China’s oil trade with Iran has stalled as Tehran withholds shipments and demands higher prices from its top client, tightening cheap supply for the world’s biggest crude importer, refinery and trade sources said.
The cutback in Iranian oil, which makes up some 10% of China’s crude imports and hit a record in October, could support global prices and squeeze profits at Chinese refiners.
The abrupt move, which one industry executive called a “default”, could also represent the backfiring of an October U.S. waiver on sanctions of Venezuelan oil, which diverted shipments from the South American producer to the U.S. and India, elevating prices for China as shipments dwindled.
The National Iranian Oil Co, China’s commerce ministry and the U.S. Treasury Department did not immediately respond to Reuters requests for comment.
Early last month Iranian sellers told Chinese buyers they were narrowing discounts for December and January deliveries of Iranian Light crude to between $5 and $6 a barrel below dated Brent, five traders who handle the oil or are familiar with the transactions told Reuters.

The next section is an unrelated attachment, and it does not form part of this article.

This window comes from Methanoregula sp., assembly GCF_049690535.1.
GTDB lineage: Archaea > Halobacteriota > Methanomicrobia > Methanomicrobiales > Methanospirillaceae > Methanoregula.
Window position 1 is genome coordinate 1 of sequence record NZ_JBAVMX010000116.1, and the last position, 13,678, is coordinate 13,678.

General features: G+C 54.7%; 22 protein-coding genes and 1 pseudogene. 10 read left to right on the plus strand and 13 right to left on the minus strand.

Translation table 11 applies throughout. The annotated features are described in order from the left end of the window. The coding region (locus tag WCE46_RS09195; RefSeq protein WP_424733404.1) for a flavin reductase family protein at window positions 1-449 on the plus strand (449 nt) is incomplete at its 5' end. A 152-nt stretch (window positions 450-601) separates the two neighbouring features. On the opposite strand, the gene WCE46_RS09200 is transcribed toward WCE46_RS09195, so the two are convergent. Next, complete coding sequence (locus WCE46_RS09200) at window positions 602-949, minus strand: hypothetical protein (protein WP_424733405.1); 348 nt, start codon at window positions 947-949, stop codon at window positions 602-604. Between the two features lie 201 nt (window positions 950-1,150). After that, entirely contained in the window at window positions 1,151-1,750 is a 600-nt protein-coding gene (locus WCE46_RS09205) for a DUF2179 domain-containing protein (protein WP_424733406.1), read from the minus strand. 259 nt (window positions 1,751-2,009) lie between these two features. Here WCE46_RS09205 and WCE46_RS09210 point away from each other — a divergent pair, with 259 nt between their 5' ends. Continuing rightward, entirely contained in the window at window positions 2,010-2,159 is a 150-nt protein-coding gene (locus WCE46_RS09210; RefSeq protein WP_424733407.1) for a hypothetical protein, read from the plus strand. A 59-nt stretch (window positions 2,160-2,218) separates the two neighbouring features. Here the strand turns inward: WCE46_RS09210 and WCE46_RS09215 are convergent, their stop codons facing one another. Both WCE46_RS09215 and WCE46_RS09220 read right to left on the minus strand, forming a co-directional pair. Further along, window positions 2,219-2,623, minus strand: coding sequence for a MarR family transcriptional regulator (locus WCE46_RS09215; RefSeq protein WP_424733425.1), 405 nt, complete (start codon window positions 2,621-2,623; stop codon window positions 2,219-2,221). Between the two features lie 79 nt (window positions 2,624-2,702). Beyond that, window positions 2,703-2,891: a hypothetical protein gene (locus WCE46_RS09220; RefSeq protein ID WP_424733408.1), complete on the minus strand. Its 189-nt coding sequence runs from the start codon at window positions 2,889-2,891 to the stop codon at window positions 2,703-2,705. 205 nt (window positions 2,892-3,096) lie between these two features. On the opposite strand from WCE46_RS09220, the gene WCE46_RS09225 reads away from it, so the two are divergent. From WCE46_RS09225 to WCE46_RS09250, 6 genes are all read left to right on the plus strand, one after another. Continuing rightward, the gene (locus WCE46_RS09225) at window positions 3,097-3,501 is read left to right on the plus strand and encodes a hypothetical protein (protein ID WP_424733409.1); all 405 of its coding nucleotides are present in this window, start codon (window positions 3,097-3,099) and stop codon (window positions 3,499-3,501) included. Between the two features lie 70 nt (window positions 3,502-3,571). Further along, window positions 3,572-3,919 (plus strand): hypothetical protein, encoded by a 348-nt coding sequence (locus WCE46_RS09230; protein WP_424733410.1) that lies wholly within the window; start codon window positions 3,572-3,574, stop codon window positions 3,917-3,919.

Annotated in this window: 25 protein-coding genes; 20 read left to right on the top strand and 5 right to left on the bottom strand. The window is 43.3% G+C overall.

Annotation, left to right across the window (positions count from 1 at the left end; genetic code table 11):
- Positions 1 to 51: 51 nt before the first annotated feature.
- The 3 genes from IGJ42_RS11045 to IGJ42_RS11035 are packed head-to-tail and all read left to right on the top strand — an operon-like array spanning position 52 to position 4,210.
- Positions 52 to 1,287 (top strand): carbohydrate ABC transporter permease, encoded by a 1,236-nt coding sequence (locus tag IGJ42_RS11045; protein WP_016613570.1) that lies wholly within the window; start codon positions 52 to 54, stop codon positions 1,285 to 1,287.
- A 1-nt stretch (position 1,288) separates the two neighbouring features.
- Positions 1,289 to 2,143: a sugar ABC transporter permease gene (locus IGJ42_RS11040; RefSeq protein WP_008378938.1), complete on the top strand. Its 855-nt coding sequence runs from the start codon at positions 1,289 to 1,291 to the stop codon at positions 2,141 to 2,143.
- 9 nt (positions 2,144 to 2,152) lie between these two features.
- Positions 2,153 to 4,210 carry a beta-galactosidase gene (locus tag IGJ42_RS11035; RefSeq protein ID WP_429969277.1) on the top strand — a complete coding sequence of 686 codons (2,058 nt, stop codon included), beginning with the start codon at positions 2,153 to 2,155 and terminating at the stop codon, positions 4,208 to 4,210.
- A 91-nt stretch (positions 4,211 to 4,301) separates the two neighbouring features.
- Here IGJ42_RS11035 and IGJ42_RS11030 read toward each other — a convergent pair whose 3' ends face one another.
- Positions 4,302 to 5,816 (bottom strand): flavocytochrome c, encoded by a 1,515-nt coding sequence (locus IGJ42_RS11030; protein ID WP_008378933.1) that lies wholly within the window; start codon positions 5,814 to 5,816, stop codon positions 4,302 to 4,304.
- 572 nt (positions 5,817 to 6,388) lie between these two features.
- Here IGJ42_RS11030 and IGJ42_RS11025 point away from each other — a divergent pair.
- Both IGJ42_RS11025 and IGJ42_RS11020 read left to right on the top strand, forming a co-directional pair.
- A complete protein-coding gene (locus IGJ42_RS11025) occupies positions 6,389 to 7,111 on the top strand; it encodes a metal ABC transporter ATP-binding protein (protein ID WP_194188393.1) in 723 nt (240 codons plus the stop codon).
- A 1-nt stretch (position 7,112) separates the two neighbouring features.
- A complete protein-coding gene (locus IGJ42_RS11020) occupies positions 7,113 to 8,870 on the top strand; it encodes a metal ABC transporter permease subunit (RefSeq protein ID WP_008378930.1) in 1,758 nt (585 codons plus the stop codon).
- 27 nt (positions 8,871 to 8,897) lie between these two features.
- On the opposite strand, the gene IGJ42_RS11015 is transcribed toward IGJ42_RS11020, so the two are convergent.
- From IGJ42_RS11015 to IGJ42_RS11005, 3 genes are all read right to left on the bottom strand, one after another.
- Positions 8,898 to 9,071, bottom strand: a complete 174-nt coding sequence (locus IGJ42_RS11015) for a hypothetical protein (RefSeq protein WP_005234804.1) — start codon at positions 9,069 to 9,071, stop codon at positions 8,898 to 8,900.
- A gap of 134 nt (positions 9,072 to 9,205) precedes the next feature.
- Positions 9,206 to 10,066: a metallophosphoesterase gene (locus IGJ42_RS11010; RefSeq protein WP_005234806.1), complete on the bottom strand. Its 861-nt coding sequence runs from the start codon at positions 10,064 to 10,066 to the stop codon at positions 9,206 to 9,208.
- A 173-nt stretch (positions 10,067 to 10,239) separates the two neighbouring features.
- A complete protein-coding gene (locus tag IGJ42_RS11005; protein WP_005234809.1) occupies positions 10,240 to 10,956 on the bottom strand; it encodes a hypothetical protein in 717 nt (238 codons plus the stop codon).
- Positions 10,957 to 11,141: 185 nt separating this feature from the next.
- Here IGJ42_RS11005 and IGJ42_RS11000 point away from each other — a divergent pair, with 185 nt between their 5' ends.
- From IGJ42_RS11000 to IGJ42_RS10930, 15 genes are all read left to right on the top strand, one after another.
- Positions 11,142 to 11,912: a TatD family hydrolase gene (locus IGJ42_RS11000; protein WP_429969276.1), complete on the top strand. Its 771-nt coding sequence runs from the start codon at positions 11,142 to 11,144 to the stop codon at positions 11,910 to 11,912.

Those deals had been struck in November at discounts around $10 a barrel, the traders said.
“This is considered as an extensive default and the order to hike prices apparently came from the headquarters in Tehran, as they’re holding back supplies also to the intermediaries,” a China-based trading executive said.
An executive at a Chinese middleman that procures direct from Iran said the OPEC producer was “holding back some shipments”, leading to a “stalemate” between Chinese buyers and Iranian suppliers.
“It’s not clear how things would end,” this executive said. “Let’s wait a bit and see if refineries are willing to accept the new price.”
China has saved billions of dollars buying often deeply discounted oil from sanctioned producers Iran, Venezuela and, more recently, Russia – countries that supply almost 30% of China’s crude imports. (Reuters)
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